Even so, there was something compelling about Kurtz. Makes you want to create a character like him. Someone so complex, so marvellous and yet so horrifying, and to explore that nature. For all that I wanted more from him and this story, he does fit with the likes of Ahab, Dracula, Nemo, Coriolanus and others. Individuals who could impress their will on others, who could captivate through sheer personality and even lead others to their doom, willingly, if it suited their own drives. They could also lead themselves to the same fate.

I’m sure once this book would have been fascinating to read to learn about Africa, but by today it adds little and portrays so much through the eyes of those who care nothing for it that it comes across as crass. Natives are deemed stupid, savage, worthless. There is some good description of the jungle and river travel, but nothing that gives you a feel for Africa. Again, that fits to the intent of the narrative, but for me, having read books and watched documentaries, it is dull if not barbaric. It is a tale for the white man of the past. The invader, the conqueror, the glutton.

Marlowe is a decent enough character, but he is designed to be passive. He is regaling others with his past so he is not the focus. He isn’t meant to stand out. We do meet a series of individuals, though. Most without names. They have, however, notable characters. I was quite impressed with how Conrad could describe the details of a man Marlowe would meet, then imprint the personality, and all for someone we won’t even spend much time with. The sly manager who boasts of never falling ill so he can outlast anyone, who resents and fears Kurtz. The Russian Harlequin who reveres Kurtz and sees only the best in him, to pass on that concept to Marlowe and us. Even the pilot who Marlowe despises for his incompetence and yet deeply regrets his death. Stark characters. Stark while brief.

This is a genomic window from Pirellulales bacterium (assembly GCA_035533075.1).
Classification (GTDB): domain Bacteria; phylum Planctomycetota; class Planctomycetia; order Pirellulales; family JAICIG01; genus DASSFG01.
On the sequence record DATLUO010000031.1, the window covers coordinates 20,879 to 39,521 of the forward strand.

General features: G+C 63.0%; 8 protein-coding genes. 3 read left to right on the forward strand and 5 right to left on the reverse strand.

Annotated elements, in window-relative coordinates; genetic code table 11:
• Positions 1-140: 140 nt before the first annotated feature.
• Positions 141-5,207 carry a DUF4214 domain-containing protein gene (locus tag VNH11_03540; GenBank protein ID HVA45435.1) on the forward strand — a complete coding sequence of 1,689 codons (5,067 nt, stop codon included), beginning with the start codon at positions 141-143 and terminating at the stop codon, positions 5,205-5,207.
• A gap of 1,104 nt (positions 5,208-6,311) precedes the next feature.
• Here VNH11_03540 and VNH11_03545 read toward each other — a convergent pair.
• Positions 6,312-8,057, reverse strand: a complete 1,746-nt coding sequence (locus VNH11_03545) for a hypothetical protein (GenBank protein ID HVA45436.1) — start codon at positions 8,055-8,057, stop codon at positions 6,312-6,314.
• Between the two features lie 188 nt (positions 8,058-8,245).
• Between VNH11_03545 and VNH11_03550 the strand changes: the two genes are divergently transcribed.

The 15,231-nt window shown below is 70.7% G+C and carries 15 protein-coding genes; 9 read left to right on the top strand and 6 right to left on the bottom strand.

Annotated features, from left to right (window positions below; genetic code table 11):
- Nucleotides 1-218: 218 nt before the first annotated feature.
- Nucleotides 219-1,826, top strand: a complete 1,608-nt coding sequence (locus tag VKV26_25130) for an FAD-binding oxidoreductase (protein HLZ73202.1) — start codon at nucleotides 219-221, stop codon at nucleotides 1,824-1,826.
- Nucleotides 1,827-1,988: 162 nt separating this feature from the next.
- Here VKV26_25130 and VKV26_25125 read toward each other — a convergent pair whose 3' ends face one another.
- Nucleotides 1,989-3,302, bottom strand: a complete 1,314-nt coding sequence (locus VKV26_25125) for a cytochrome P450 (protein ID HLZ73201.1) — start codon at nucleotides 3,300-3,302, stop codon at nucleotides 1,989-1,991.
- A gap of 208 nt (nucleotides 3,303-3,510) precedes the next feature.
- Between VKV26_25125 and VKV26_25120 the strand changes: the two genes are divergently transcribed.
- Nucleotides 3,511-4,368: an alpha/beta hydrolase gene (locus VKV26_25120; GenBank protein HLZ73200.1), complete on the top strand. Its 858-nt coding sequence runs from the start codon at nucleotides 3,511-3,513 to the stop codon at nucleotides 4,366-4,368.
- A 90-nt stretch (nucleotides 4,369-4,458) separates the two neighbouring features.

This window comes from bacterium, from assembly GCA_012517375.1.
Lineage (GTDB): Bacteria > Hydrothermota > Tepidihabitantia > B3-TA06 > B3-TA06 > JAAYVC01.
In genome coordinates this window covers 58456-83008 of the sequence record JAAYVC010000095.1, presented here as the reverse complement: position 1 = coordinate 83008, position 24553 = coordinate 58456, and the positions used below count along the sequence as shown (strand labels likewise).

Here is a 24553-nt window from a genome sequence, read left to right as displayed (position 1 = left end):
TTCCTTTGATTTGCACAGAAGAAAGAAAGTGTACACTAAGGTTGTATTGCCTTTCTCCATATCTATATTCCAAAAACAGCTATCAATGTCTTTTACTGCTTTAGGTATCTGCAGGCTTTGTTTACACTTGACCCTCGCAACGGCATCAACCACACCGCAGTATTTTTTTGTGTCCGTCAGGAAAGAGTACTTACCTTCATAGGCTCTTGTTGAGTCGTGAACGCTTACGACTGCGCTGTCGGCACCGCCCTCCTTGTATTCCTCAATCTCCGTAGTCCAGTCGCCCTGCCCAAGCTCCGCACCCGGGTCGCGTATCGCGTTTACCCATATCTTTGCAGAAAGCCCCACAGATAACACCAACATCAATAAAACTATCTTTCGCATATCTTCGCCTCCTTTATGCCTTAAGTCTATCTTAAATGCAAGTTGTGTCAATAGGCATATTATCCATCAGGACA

It was an interesting read. Quick too. I got into it easily enough, became intrigued by the journey, although I was surprised at how long it took to get going. Being stuck along the river with the boat needing repairs was almost as frustrating for me as it was for Marlowe. It could be a bit slow to some readers but I felt there was plenty going on to keep me reading.

I’m not sure I would have read this if it hadn’t been the inspiration for Apocalypse Now, which is one of my favourite films. But I do think that even without it, I would have been drawn in enough to keep reading. Kurtz is a striking and influential personality, although not as much as Brando’s performance was. It was worth reading. Yet now I have it in my head, I’m not sure when or if I’ll ever read it again. The wraith that was Kurtz was all I took in truth, and all I wanted to take.

Farewell to an Inspiration

So Terry Pratchett has just died and, while we all knew this was coming, I’m upset and also a bit angry that someone so smart and skilled as a writer and thinker has gone. This is one of my authors, the ones I read devotedly and still revere. His books were sat on a shelf with David Gemmell’s and theirs only. So here’s my emotional splurge I just threw onto Facebook:

Pratchett wasn’t just funny, he was damn smart as a writer (and person). His mysteries were really good. The plot about poisoning the Patrician, where he puts it right in front of the reader but you (well, me) don’t see it until all is revealed is sublimely done. The fact Gaspode would say woof, not go woof, was a bit of humour that also showed you how nuanced a description can be.
Granny Weatherwax is one of the strongest female characters I’ve ever come across. Gender identity among dwarves was played out and resolved with amusing maturity. Rincewind is more of an inspiration due to being a coward, not a hero. Assassins wouldn’t dress all in black because that would actually show up too well in the darkness. Camels were brilliant mathematicians, dubbed You Bastard. Words had power, ideas could become more real than reality itself, and gods depended on believers, not the other way around.
David Gemmell, and also Janrae Frank later on, taught me how to write heroic fantasy, although I’m a poor imitator of both. Pratchett taught me how to write comedy, how to write smart with comedy, and how that even an orang-utan or the Death of Rats can become an interesting character.

Hector in High Noon